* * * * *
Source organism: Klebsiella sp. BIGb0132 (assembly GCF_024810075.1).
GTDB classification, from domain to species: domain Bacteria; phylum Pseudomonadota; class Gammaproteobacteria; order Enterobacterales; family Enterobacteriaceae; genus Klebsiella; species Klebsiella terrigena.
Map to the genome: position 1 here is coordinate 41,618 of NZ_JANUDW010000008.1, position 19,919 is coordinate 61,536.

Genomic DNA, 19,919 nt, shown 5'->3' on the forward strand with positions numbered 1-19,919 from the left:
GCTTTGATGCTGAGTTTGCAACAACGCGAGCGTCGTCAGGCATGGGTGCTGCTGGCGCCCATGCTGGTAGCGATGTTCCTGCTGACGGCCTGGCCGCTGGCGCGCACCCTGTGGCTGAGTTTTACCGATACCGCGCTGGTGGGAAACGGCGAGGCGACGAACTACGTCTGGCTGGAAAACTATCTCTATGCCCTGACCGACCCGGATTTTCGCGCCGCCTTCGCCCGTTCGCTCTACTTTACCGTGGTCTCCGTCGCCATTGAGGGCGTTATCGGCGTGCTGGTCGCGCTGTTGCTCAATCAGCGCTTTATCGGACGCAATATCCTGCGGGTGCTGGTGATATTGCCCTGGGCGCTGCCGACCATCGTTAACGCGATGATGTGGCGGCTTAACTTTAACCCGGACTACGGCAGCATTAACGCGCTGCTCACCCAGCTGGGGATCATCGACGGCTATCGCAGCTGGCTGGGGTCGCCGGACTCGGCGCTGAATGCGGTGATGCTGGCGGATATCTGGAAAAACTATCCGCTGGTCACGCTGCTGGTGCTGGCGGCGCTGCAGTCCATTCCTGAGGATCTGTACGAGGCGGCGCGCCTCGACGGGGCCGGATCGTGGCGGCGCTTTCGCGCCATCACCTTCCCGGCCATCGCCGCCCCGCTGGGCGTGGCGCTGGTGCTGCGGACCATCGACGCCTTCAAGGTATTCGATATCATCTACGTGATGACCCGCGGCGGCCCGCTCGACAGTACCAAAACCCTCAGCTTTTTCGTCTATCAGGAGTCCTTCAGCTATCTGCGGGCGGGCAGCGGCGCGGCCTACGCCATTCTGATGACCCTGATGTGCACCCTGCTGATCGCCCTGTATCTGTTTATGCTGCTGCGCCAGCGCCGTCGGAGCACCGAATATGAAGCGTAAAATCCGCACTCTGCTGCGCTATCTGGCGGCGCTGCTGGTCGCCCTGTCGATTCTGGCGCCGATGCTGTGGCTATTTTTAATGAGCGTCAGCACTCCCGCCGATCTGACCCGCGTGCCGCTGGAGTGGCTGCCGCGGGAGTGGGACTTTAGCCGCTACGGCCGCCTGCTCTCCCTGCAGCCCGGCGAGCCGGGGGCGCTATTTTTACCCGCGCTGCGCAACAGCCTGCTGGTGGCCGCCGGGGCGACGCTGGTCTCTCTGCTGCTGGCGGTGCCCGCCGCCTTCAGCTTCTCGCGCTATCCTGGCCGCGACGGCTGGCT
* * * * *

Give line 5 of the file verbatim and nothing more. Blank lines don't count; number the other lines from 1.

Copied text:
GCTTTGATGCTGAGTTTGCAACAACGCGAGCGTCGTCAGGCATGGGTGCTGCTGGCGCCCATGCTGGTAGCGATGTTCCTGCTGACGGCCTGGCCGCTGGCGCGCACCCTGTGGCTGAGTTTTACCGATACCGCGCTGGTGGGAAACGGCGAGGCGACGAACTACGTCTGGCTGGAAAACTATCTCTATGCCCTGACCGACCCGGATTTTCGCGCCGCCTTCGCCCGTTCGCTCTACTTTACCGTGGTCTCCGTCGCCATTGAGGGCGTTATCGGCGTGCTGGTCGCGCTGTTGCTCAATCAGCGCTTTATCGGACGCAATATCCTGCGGGTGCTGGTGATATTGCCCTGGGCGCTGCCGACCATCGTTAACGCGATGATGTGGCGGCTTAACTTTAACCCGGACTACGGCAGCATTAACGCGCTGCTCACCCAGCTGGGGATCATCGACGGCTATCGCAGCTGGCTGGGGTCGCCGGACTCGGCGCTGAATGCGGTGATGCTGGCGGATATCTGGAAAAACTATCCGCTGGTCACGCTGCTGGTGCTGGCGGCGCTGCAGTCCATTCCTGAGGATCTGTACGAGGCGGCGCGCCTCGACGGGGCCGGATCGTGGCGGCGCTTTCGCGCCATCACCTTCCCGGCCATCGCCGCCCCGCTGGGCGTGGCGCTGGTGCTGCGGACCATCGACGCCTTCAAGGTATTCGATATCATCTACGTGATGACCCGCGGCGGCCCGCTCGACAGTACCAAAACCCTCAGCTTTTTCGTCTATCAGGAGTCCTTCAGCTATCTGCGGGCGGGCAGCGGCGCGGCCTACGCCATTCTGATGACCCTGATGTGCACCCTGCTGATCGCCCTGTATCTGTTTATGCTGCTGCGCCAGCGCCGTCGGAGCACCGAATATGAAGCGTAAAATCCGCACTCTGCTGCGCTATCTGGCGGCGCTGCTGGTCGCCCTGTCGATTCTGGCGCCGATGCTGTGGCTATTTTTAATGAGCGTCAGCACTCCCGCCGATCTGACCCGCGTGCCGCTGGAGTGGCTGCCGCGGGAGTGGGACTTTAGCCGCTACGGCCGCCTGCTCTCCCTGCAGCCCGGCGAGCCGGGGGCGCTATTTTTACCCGCGCTGCGCAACAGCCTGCTGGTGGCCGCCGGGGCGACGCTGGTCTCTCTGCTGCTGGCGGTGCCCGCCGCCTTCAGCTTCTCGCGCTATCCTGGCCGCGACGGCTGGCT